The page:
Had it been there all this time?

    She’d been very young, only four or five, and had just been bounced from the back of a careening toboggan full of schoolchildren. Lying on her back on a slope of blue snow in bitter twilight,...

    (pp. 50-72)

    On Saturday Isobel walked to the tailor shop. Victor’s sign on the door,Sorry, closed till September,was crooked. She removed it and hung the sign Louisa had fashioned the night before. The girl had worked so hard bent over her pasteboard, the tip of her tongue anchored sideways, that Isobel couldn’t bring herself to point out the misspelling.Open Mournings, Eight Till Noon.She took another sign from her basket, this one she had made herself with a laundry marker on parchment in a hurried longhand.Millinery.She spread the sign across the window under Victor’s gold and black...

    (pp. 73-85)

    Victor closed Beeks’s tailor shop, put the building up for sale, and crated up the best of the machinery and supplies. When the building sold, the cash would buy them a new start.

    After the wedding Victor cheerfully moved Isobel back to Cypress. He had great hopes for the Iron Range. It was a growing region, loaded with potential for an independent merchant.

    Following the red moving van full of the Beeks’s better furniture, they drove a hundred miles north. Once in town, they stored their belongings in the back of an old stable and took a room at the...

    (pp. 86-104)

    Like an island.

    “What did you say, Mother?”

    “Did I say something? Sorry, I was gathering moss.”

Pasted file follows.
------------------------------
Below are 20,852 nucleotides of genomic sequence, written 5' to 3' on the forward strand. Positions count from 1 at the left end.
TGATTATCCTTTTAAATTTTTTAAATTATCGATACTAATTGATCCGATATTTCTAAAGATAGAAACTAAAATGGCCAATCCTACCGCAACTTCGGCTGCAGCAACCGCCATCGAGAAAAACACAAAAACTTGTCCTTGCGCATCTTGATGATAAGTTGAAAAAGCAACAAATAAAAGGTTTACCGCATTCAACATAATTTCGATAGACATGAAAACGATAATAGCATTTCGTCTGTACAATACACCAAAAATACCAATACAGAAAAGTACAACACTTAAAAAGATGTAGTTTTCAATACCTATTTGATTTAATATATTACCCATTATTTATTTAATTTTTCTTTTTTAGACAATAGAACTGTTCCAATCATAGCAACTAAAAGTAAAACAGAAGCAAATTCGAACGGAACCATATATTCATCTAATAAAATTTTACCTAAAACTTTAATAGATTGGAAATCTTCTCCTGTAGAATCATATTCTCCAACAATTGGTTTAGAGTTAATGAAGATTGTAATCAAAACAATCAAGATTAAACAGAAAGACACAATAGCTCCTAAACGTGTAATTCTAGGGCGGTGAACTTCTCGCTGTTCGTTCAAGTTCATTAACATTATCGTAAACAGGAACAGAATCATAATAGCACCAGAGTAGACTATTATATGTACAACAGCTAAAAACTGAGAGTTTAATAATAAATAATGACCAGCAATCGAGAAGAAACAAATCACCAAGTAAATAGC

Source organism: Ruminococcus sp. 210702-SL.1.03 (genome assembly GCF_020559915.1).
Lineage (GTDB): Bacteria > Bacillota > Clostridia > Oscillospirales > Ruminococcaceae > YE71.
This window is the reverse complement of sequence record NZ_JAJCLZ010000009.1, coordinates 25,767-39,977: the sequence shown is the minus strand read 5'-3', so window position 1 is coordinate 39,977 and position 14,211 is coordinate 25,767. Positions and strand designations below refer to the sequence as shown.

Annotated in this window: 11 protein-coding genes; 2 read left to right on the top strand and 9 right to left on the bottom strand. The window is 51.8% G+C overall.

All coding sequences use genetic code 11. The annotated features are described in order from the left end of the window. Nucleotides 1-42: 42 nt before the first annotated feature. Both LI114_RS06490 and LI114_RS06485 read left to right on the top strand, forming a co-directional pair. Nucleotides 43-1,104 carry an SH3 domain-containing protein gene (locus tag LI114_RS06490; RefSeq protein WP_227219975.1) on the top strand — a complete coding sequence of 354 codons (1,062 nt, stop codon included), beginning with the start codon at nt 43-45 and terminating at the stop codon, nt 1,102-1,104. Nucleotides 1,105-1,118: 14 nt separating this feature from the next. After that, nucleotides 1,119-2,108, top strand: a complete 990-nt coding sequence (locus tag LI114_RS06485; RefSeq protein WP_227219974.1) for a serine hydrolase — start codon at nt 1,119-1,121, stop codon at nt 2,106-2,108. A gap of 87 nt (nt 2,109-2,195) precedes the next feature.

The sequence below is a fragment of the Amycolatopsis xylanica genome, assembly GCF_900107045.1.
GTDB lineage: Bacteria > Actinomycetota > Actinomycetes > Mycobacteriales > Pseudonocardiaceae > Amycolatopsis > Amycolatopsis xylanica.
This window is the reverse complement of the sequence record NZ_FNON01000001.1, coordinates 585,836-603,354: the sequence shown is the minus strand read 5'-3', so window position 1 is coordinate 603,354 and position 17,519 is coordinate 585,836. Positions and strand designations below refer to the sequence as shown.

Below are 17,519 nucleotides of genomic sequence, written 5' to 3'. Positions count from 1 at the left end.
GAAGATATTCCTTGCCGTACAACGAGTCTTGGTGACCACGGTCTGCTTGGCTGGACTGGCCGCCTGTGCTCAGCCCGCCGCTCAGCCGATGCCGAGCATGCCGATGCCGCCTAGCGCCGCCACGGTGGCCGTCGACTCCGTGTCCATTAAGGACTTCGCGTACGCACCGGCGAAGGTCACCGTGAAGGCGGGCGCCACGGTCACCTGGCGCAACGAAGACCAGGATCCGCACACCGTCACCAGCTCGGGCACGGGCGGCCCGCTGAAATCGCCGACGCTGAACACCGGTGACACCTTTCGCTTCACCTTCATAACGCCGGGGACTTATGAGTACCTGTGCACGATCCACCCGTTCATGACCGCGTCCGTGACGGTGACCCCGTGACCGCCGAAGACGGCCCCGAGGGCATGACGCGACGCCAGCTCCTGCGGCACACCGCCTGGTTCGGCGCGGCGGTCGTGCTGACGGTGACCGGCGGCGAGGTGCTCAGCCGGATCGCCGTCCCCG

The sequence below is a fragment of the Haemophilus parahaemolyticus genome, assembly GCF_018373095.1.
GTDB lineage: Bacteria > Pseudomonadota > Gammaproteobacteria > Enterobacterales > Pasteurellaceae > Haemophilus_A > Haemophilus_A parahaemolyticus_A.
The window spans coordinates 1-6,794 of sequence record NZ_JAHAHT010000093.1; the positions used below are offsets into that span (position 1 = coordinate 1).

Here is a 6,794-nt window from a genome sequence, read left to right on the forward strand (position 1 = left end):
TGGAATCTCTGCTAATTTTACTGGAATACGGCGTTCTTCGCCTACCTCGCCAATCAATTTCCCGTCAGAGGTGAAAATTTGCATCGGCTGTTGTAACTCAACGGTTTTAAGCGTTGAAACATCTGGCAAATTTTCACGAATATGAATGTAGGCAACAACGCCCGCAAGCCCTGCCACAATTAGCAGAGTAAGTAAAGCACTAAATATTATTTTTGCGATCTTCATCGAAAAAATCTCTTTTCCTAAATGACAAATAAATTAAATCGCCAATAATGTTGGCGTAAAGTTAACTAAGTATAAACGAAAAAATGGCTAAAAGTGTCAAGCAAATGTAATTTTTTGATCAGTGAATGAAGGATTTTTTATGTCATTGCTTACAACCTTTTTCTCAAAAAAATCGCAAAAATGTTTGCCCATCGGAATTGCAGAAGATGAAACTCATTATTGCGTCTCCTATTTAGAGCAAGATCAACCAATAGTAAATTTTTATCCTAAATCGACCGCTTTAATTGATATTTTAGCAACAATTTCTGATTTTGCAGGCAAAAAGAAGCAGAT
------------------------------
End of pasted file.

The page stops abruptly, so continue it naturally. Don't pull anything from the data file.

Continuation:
“So, this woman, Cathryn, she’s a part of that summer?”

    Isobel smiled. “You could say that.”

    Thomas had a paper sack between his feet. He’d settled heavily into the chair next to the bed and pulled out a bagel and a cup of coffee. “Mind if I eat this here?”

    Isobel thought he looked tired. “Go ahead, but aren’t they going to miss you at the office?”

    “I’m the last person they’d miss. No one likes having the boss around all day.”


    (pp. 105-121)

    Isobel stayed away from home two years. When she did come back it was only reluctantly, bringing Victor to meet her parents. He endured endless cups of watery coffee and the stream of her mother’s chatter. When Victor finally asked what he’d come to ask, for Isobel’s hand in marriage, her father nodded solemnly, rose, shook Victor’s hand listlessly, and ambled away to the kitchen. Isobel followed him and reached out. He would not look at her.

    “Your mother and I were hoping for better.”

    Isobel’s hand fell away. “I wasn’t.”

    She walked Victor downstairs to the street. At the...

    (pp. 122-141)

    Monday morning Isobel walked into the shop to find Cathryn standing over the shards of a broken vase, palms pressed to her eyes as if to hold them in place. Purple columbine and white iris lay amid a pool of water slowly soaking into the floorboards.

    Isobel knelt. The vase was shattered as if it had been hurled to the floor, not merely dropped. The stems of the flowers were broken and the irises looked as if they’d been crushed.